by Eric Meier
The most basic division of elm species is between hard and soft elm. The wood of the hard elms (sometimes referred to as rock elm) generally range from 41 to 47 lbs/ft3, while soft elms typically have a density from 35 to 38 lbs/ft3.
The primary element for distinguishing elm types is found in the earlywood pores. For elms in North America, hard elms are characterized by smaller earlywood pores that are closer in size to the latewood pores. The earlywood is generally in a single, broken row.
By contrast, soft elms tend to have larger earlywood pores. The earlywood may be one or two rows wide, as in American Elm (Ulmus americana), or two to four pores wide, as in Red Elm (U. rubra).
However, elm species from Europe and Asia do not always follow the same earlywood patterns as the North American species. Most notably, English Elm (U. procera) and Wych Elm (U. glabra) both have single, intermittent rows of smaller earlywood pores, but are considered soft elms.
With the exception of the multiple earlywood rows found in Red Elm, individual species of both hard and soft elms cannot be further separated down to a species level.
Dutch Elm Disease
This fungal disease is spread by elm bark beetles, and has been responsible for the demise of tens of millions of elm trees in North America and Europe. As a result, disease-resistant cultivars and hybrids have been sought out. Hybrid elm trees may have characteristics from either of the parent trees, confounding identification.
Elm is sometimes confused with ash (Fraxinus spp.), though the two can be separated based on elm’s wavy latewood bands.
This zig-zag pattern, also called ulmiform, is even visible on flatsawn surfaces as minute jagged lines.
Hackberry (Celtis occidentalis) is anatomically very similar to elm, though its wide sapwood and grey or yellowish color usually serve to differentiate it from elm.
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Hi. I have a large elm kitchen table from wood felled a few years before Dutch Elm in Oxfordshire. It is wonderful inasmuch as it has survived years of family life during suppers and childrens painting sessions.
The stretchers across the end are going soft in places and as it has become a latter day heirloom we are very keen to stop the rot. It doesn’t appear to be woodworm. It’s more like balsa wood.
Any suggestions gratefully received. Thank you.
Hi Eric, I’m making a bowl of Siberian Elm. I would be happy to send you some samples if you like.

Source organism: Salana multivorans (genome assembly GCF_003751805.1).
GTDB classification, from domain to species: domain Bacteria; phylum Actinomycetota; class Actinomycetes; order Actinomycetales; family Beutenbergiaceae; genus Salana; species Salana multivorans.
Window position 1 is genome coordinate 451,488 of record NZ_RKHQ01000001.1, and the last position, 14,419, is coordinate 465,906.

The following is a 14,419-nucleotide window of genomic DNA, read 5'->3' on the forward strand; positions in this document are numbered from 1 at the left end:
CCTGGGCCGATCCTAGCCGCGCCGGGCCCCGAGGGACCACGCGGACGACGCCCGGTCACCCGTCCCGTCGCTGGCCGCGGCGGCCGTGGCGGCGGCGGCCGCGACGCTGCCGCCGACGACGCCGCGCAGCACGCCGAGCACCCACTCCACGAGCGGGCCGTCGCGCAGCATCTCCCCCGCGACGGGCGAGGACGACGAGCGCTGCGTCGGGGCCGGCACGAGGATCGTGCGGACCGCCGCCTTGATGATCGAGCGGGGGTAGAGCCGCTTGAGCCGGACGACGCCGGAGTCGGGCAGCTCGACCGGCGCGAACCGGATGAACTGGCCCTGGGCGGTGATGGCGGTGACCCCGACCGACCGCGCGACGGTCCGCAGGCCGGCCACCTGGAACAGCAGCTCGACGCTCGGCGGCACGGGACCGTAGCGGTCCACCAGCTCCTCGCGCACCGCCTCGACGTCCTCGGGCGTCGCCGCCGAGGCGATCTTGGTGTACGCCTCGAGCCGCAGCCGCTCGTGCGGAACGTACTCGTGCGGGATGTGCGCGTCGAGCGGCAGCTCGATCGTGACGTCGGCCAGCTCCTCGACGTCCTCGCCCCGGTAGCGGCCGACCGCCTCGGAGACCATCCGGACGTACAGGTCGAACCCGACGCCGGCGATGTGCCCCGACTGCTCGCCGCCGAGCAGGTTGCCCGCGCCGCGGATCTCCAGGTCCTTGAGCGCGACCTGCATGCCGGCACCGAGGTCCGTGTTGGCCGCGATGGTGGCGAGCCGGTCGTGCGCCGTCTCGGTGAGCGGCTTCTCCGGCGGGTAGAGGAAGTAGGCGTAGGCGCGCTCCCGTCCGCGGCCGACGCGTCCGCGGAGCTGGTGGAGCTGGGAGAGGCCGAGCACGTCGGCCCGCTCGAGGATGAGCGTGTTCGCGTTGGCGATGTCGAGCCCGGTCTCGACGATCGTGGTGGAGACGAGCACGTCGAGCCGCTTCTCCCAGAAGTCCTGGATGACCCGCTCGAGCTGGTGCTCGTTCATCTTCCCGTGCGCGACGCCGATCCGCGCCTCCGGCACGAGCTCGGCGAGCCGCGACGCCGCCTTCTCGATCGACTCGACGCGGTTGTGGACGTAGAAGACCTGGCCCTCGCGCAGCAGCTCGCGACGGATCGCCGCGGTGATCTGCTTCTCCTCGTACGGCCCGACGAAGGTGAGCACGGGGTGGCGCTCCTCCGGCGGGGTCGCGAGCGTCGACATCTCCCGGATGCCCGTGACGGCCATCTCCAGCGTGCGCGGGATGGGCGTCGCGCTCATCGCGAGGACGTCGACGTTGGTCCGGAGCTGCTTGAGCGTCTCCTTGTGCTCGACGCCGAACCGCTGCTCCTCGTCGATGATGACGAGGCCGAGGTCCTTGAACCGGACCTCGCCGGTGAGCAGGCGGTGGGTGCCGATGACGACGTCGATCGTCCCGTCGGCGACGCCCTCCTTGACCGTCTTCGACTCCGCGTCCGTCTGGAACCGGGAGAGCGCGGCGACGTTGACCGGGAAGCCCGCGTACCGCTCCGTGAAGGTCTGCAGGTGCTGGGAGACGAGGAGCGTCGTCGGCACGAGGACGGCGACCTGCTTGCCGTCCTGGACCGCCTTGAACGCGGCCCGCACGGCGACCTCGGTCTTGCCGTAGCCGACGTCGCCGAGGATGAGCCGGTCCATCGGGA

Thanks, I have a sample of Siberian elm, but have not added the info/pics to the site just yet. These are good pictures for the interim.
Any articles that I’ve read about elm state that the wood is easily subject to rapid decay, if left exposed. Nevertheless, elm was the wood of preference for structural components of 17th and early 18th century ships made in Britain. Of particular note was the choice of elm for ships’ keels. Can someone please clarify this for me?
I have worked with both Red Elm and American Elm. American Elm decays quickly and is challenging to split. Red Elm on the other hand decays much slower and splits easily. The two versions of Elm have extremely different characteristics in decay and interlocking grain.
Thanks for the input, Ron. I imagine then that the English Elm is more likely of a “RED” variety. Further research has also indicated that large Elm posts were often the choice for bridge piles ( in England), apparently for the same reason.
I am a woodworker from the UK who has worked with English Elm, I discovered some boards that had been in plastic amongst other timbers that had rotted from 20 years of rain. The elm sapwood was rotted but the rest was fine albeit with a little woodworm on the outer weathered surfaces. The one reason it is no longer used is Dutch elm disease which sadly wiped out most of the magnificent trees within a few decades. If you want a comparison I would say it is as durable as untreated iroko in real terms and among the most… Read more »
Siberian elm introduced by the US government in the 1930s to stabilize soils during the dust bowl years is now considered an “invasive species.” Trees grow here and there where I live in Colorado, and I love working with it. In spite of an interlocked grain, it seems to work well and has beautiful appearance in a variety of smaller items. It seems to be very hard and has a smooth sanded feel like hard maple. A spalted log sitting in a gully for a couple of decades suggests that it is fairly rot resistant, and a large serving spoon… Read more »
I realize this is an old post but I stumbled upon a Siberian Elm that we took down to make way for a neighbor’s fence. I cut it up and used it for amazing blocks for my little kids! Its so dense and smooth! What else would give this same texture?
Where I live in southeast Idaho, most of the elm is Siberian Elm (Ulmus pulmila). Echoing Anthony a few comments above, I would love to have some info on this species of Elm.
Ulmus pumila – Siberian Elm should be added to the database since it is rather common here in the States. Siberian Elm is often mistaken with Ulmus parvifolia – Chinese Elm even though they look completely different.
I would like to know how to tell the difference in trees by grain bark and leaves
Just to add to bunch of anecdotes here. Last year I purchased blindly n-th-hand (I suspect ‘n’ is more than 2) pieces of veneer. It claimed to be oak, but after I received my parcel, it turns definitely not. First I thought it was ash, often mistaken with oak, but after having read here Eric’s article about elms mentioning ulmiform, it appeared that pieces were elm – I used exact those portions of veneer with many of that spectacular ziggzagged patterns! Of course, I almost suspected it earlier, given its colour (astonishingly alike my local elm wood samples), but thought… Read more »